One interesting aspect of this presidential race is how it will affect the Securities and Exchange Commission's regulation of the financial markets. As most investors know, the SEC has taken on some high-profile cases recently, most notably the fair disclosure rule, or Regulation FD, that requires publicly traded companies to release all material information publicly, rather than to just Wall Street analysts or other select groups. Subsequently, the SEC proposed that accounting firms not be allowed to receive lucrative consulting companies that they also audit, in order reduce potential conflicts of interest.
As The Washington Post noted over the weekend, this more consumer-oriented outlook from SEC Chair Arthur Levitt is considered by some Wall Street observers as a more "Democratic" approach to regulating the markets, while the same Wall Streeters "privately" express hope that a GOP administration would back off from measures such as the proposed restrictions on accounting firms.
As a result, while it's conventional wisdom among many individual investors that a GOP administration is better for financial markets, that may not be the case when it comes to regulating them.
Jeff Fischer (TMF JeffF)
To me, the interesting aspect about today is the psychological side of it -- meaning, the way that it feels to go through the day without knowing who is the president-elect. Today the country is united by a collective lack of specific knowledge about something very important (our new president and leader!), and that's an interesting feeling to "share." It's easy to feel part of a much larger group (200 million adults), all of whom are waiting with you to see who we'll call our next president. Interesting dynamic! (If you've ever worked at a company where you're waiting to name your CEO, you've known this shared feeling, only on a much, much smaller scale!) When it comes to investing, the election's outcome shouldn't change anyone's long-term investment strategy.
Bill Mann (TMF Otter)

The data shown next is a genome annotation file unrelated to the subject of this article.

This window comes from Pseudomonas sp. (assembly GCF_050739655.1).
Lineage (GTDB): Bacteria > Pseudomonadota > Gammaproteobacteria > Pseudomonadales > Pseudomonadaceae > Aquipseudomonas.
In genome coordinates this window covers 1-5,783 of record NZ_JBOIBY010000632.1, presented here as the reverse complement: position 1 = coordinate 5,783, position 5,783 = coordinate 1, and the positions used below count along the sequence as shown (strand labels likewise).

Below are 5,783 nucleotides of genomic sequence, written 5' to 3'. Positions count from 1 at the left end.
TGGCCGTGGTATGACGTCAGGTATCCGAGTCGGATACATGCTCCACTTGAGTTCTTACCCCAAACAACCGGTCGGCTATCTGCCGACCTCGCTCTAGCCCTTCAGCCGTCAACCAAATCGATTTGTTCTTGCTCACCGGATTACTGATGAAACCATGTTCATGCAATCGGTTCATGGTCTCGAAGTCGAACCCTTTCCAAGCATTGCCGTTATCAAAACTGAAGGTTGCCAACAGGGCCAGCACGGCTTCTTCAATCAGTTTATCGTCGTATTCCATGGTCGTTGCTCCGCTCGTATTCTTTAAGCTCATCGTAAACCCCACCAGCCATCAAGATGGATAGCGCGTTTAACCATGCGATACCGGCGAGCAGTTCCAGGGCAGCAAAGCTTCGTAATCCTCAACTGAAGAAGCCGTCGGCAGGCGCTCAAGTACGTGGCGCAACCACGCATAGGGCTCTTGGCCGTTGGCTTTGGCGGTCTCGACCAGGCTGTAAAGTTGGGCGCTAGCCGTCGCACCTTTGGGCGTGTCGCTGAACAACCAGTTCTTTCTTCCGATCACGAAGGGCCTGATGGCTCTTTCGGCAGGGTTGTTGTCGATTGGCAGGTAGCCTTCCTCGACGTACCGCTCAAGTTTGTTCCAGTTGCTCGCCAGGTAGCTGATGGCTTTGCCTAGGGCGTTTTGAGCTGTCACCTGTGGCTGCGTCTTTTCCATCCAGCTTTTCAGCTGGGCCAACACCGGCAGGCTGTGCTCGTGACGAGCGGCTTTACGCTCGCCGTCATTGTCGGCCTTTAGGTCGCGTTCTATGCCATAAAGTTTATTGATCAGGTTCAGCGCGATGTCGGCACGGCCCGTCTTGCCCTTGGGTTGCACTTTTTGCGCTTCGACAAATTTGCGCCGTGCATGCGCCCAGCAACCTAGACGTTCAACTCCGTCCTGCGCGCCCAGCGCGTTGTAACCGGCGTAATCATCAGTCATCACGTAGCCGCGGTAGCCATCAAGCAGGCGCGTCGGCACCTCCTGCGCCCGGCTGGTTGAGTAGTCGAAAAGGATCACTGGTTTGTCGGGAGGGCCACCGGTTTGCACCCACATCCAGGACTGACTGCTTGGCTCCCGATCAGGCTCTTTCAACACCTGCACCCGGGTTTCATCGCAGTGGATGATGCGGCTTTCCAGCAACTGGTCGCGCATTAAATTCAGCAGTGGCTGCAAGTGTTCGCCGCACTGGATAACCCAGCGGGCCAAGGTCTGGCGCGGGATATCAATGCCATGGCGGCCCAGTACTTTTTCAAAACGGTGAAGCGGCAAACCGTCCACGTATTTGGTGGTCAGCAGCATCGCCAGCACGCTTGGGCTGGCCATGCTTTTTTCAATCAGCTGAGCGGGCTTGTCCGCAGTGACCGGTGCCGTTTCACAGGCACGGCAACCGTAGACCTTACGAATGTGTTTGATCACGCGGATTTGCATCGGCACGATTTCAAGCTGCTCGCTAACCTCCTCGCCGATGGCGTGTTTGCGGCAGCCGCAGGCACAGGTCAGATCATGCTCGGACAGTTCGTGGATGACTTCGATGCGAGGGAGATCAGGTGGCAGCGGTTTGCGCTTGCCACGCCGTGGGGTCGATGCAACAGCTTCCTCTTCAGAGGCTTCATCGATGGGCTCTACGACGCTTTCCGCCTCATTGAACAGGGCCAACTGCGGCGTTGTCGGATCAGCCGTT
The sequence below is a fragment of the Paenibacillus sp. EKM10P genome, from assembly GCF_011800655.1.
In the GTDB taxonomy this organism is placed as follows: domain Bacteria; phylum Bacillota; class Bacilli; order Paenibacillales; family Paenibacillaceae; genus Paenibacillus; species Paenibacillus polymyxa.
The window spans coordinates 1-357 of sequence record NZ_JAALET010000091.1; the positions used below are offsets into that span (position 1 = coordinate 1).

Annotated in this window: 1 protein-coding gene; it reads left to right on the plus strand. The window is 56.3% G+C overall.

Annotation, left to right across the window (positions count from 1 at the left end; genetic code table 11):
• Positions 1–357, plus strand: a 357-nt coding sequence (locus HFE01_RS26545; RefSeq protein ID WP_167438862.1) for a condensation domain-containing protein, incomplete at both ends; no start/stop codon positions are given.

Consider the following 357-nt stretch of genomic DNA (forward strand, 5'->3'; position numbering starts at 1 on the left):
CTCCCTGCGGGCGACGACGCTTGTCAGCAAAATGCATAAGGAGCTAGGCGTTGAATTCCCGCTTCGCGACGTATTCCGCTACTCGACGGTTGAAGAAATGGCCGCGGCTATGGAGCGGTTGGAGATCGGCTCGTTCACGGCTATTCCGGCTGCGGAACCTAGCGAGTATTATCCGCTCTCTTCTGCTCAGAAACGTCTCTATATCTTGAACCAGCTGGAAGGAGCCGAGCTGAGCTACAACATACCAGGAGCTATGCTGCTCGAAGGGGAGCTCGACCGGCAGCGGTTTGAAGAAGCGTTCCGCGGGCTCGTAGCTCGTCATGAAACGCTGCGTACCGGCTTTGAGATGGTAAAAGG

I found myself swelling with pride as I waited in line to vote yesterday morning. Yes, it was a long wait, more than an hour. Other people waited much longer. But as I was standing there, with my wife and baby daughter, I realized just how orderly the voting process is.
Not from an organization standpoint, necessarily. Rather, there we were, Republicans, Democrats, Libertarians, and so on, but there was no argument, no intimidation, just small talk. In fact, it seemed quite ordinary because the United States has had such a long history of democratic process.
I have never voted for a winning presidential candidate, and it is about even money that my streak will remain intact. But I voted yesterday in a community center, completely devoid of police or military presence, at a poll staffed by volunteers. And whether or not I ever vote for a winning candidate, the importance of my ability to make my selection with impunity is really more important.
Ann Coleman (TMF AnnC)
It is only the fact that the state legislatures require the electors to vote for the president chosen by the people of their state that makes the popular vote meaningful at all. According to the U.S. Constitution, the electors could vote for anyone. So today I've been thinking: Dump this silly archaic method of electing a chief executive.
That shouldn't have any effect on this election, of course. You play by the rules currently in force.
Yes, I'm a Gore supporter, but I don't want to see a protracted mess made out of this election, and there is a lot of potential for that. I hope Gore concedes gracefully if the count goes against him and works like hell for the next four years to make sure that the next president is elected by popular vote. Even if that means Bush wins next time, too.
Tom Jacobs (TMF Tom9)
As an investor, my concerns are two: Both the candidates and Congress appear determined to deplete the surplus and return us to deficits, and also to provide some kind of tax cuts -- which tend to be inflationary in good economic times. Neither deficits nor inflationary tax cuts would be good for interest rates, and the stock market usually moves inversely to interest rates. Economic gridlock would be best for the market.
What's on your mind today? Stay up too late? Didn't give the election a second thought? Share your thoughts on our Political Asylum discussion board.